Plain in the city

A plain Quaker folk singer with a Juris Doctorate in his back pocket, salt in his blood, and a set of currach oars in the closet, Ulleann Pipes under his arm, guitar on his back, Anglo Irish baggage, wandering through New York City ... in constant amaze. Statement of Faithfulness. As a member of the Quaker Bloggers Ad Hoc Committee I affirm that I will be faithful to the Book of Discipline of my Meeting 15th Street Monthly Meeting of the Religious Society of Friends.

Tuesday, May 31, 2005

Liberal v Orhodox and Quaker Process in Conflict...

Quacarol's comment to the post on Emotional Terrorsim, on the conflict in our meeting being a flaw in Liberal Friends meetings has me thinking deeply ( thank you Carol... good for me at this time... )

There are built in flaws in all human philosophies and underlying truth, transcendent truth in many. A dear and very very missed Friend once pointed out that the problem with nilism is that it is total in it's application and no one is really fully anything. So, though I am certainly a Hicksite... that is not a complete description of who I am, nor is any Wilberite or Gurneyite fully that ... and that is always the seeds of the potential for conflict among Orthodox Friends... splits happen in those areas of faith where each human is a little different.

So yes, Quaker process MAY be a lacking in Liberal meetings... per se, though I am not sure. More though, it seems to be an issue of loving trust. I have seen members who are Orthodox fall out on issues of fear to trust each other enough to come to loving resolutions of conflict as well, where anger becomes a part of the conversation and trust ends and Friends leave our society either hurt or angry.

2 Comments:

At 5:42 PM, Blogger david said...

I went back and read your post on emotional terrorism -- and QuaCarol's attribution to liberalism and its lack of a common faith centre.

I livhin a liberal Quakerism -- Canadian Yearly Meeting lays claim to being a United Meeting but in reality the Conservative and Orthodox fragments are isolated within mostly liberal meetings.

I have seen the emotional terrorism. And I do see our fragmentedness as a part of the issue. Not so much a lack of common faith as a lack of grounding in each person's faith -- the inability to stand up to the angry or disturbed or strong-willed and say a simple 'no thank-you'.

The latest issue of the Pastoral Care newsletter from Philadelphia YM deals with this if your meeting subscribes.

Another possibility occurs. Maybe we are so steeped in traditions of nonviolence and peace that we see even minor conflicts as amjor disasters.

 
At 4:44 AM, Blogger QuaCarol said...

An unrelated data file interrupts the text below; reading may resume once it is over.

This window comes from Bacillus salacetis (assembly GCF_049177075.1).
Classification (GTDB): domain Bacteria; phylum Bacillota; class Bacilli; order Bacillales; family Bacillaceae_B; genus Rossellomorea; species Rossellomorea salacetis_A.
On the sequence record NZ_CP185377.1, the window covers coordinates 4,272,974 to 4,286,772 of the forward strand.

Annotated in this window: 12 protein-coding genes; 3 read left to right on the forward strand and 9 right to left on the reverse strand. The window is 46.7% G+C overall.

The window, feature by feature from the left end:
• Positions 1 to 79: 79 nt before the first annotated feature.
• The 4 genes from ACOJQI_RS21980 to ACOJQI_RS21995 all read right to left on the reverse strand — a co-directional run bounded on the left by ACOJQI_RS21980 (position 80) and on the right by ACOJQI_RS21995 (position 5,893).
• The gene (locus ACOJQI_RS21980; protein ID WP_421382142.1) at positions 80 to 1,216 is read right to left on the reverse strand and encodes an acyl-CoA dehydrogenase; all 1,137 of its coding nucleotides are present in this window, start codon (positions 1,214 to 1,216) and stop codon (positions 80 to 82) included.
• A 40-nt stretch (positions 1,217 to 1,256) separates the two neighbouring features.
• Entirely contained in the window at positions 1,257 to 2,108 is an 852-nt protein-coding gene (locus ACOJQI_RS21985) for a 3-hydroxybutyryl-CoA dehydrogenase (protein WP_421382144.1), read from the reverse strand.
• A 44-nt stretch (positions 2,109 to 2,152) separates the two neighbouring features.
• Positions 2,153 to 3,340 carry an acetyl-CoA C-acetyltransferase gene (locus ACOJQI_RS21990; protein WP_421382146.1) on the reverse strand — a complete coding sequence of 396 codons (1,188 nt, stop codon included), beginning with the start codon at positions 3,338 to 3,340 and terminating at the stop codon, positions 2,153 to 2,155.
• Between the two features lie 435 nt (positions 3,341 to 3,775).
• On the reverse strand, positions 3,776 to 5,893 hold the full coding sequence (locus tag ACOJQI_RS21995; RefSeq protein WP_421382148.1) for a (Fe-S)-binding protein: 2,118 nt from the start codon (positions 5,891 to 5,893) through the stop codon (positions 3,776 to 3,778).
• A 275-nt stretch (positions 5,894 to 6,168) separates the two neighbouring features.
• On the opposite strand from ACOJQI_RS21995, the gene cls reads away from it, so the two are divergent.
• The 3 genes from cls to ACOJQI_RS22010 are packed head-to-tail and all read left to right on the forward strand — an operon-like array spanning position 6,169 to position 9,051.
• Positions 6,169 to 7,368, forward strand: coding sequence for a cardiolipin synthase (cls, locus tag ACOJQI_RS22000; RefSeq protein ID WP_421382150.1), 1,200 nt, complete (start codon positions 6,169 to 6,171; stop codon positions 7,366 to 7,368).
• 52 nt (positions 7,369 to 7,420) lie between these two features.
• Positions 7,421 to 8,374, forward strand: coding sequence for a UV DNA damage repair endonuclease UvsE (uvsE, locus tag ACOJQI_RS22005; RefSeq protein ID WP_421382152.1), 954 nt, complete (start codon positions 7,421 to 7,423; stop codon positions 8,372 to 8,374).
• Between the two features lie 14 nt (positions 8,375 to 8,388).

Maybe we are so steeped in traditions of nonviolence and peace that we see even minor conflicts as amjor disasters.

The other part of my point in my previous comment is that so many among us--attracted by our silence and nonviolent witness--come from alcoholic, chaotic, and abusive homes that we have no tolerance for conflict and no real coping skills when it occurs, only ossified and imprisoning defense mechanisms.

Those who grew up in angry, alcoholic families and families where empathy was distorted or lacking are incapable of standing up and saying a simple 'no thank you.' Furthermore, they are so terrified of authority figures, having grown up among tyrants, that they can't support leaders who can.

What I'm chewing on--I'm quick to say that I don't know what to do--is that our Quaker meetings are vulnerable a) because we attract these walking wounded as surely as we attract the refugees from fundamentalist childhoods, and b) we seem to be unequipped to deal with the consequences of their woundedness.

We don't have the faith, individual or communal. And, we don't have the structures, or, rather, if we have them--threshing sessions, clearness committees, eldering, strong clerking--the wounded overwhelm them with their fear and pain. Which I take to be what Lorcan is seeing too.

Furthermore, I think we're in for some bumpy times. It looks to me like all the rage and pain building up in us as a result of the powerlessness we're feeling in the face of the daily news is getting turned loose on our faith communities. It's as though we're saying, well, I can't do anything about what's going on out there, but, by God, I can straighten this committee out or I can make sure that doesn't happen!

I'll look for the Pastoral Care Newsletter. Thanks for the tip.

 

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